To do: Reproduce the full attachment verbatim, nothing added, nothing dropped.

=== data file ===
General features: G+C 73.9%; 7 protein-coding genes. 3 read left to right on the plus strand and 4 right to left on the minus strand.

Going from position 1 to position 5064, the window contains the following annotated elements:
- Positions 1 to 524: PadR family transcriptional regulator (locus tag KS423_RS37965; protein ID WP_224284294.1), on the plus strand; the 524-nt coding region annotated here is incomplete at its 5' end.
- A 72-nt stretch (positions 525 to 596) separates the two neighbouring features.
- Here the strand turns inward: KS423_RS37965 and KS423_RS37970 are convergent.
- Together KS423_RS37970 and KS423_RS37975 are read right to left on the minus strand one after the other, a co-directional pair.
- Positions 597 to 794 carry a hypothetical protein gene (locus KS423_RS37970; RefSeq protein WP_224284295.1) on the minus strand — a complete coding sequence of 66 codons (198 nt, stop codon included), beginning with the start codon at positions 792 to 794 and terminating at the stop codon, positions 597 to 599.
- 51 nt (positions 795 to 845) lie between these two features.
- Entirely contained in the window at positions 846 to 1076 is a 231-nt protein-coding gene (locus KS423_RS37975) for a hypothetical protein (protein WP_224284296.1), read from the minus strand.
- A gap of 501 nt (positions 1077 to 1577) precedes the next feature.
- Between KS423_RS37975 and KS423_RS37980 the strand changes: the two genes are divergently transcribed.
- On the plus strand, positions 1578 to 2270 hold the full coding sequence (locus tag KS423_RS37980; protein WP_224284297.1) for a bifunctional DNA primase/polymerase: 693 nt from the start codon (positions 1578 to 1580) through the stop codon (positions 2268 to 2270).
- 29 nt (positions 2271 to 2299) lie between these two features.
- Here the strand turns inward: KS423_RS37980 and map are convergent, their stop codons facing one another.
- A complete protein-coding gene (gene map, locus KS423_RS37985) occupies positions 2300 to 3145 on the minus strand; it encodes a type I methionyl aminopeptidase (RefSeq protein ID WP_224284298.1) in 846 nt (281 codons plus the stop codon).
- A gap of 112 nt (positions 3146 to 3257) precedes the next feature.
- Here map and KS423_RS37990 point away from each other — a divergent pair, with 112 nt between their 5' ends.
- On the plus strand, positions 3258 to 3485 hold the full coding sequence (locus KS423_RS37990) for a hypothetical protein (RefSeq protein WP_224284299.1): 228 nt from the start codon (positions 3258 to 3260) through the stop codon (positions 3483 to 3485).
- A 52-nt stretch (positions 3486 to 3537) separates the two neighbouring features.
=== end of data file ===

General features: G+C 73.9%; 7 protein-coding genes. 3 read left to right on the plus strand and 4 right to left on the minus strand.

Going from position 1 to position 5064, the window contains the following annotated elements:
- Positions 1 to 524: PadR family transcriptional regulator (locus tag KS423_RS37965; protein ID WP_224284294.1), on the plus strand; the 524-nt coding region annotated here is incomplete at its 5' end.
- A 72-nt stretch (positions 525 to 596) separates the two neighbouring features.
- Here the strand turns inward: KS423_RS37965 and KS423_RS37970 are convergent.
- Together KS423_RS37970 and KS423_RS37975 are read right to left on the minus strand one after the other, a co-directional pair.
- Positions 597 to 794 carry a hypothetical protein gene (locus KS423_RS37970; RefSeq protein WP_224284295.1) on the minus strand — a complete coding sequence of 66 codons (198 nt, stop codon included), beginning with the start codon at positions 792 to 794 and terminating at the stop codon, positions 597 to 599.
- 51 nt (positions 795 to 845) lie between these two features.
- Entirely contained in the window at positions 846 to 1076 is a 231-nt protein-coding gene (locus KS423_RS37975) for a hypothetical protein (protein WP_224284296.1), read from the minus strand.
- A gap of 501 nt (positions 1077 to 1577) precedes the next feature.
- Between KS423_RS37975 and KS423_RS37980 the strand changes: the two genes are divergently transcribed.
- On the plus strand, positions 1578 to 2270 hold the full coding sequence (locus tag KS423_RS37980; protein WP_224284297.1) for a bifunctional DNA primase/polymerase: 693 nt from the start codon (positions 1578 to 1580) through the stop codon (positions 2268 to 2270).
- 29 nt (positions 2271 to 2299) lie between these two features.
- Here the strand turns inward: KS423_RS37980 and map are convergent, their stop codons facing one another.
- A complete protein-coding gene (gene map, locus KS423_RS37985) occupies positions 2300 to 3145 on the minus strand; it encodes a type I methionyl aminopeptidase (RefSeq protein ID WP_224284298.1) in 846 nt (281 codons plus the stop codon).
- A gap of 112 nt (positions 3146 to 3257) precedes the next feature.
- Here map and KS423_RS37990 point away from each other — a divergent pair, with 112 nt between their 5' ends.
- On the plus strand, positions 3258 to 3485 hold the full coding sequence (locus KS423_RS37990) for a hypothetical protein (RefSeq protein WP_224284299.1): 228 nt from the start codon (positions 3258 to 3260) through the stop codon (positions 3483 to 3485).
- A 52-nt stretch (positions 3486 to 3537) separates the two neighbouring features.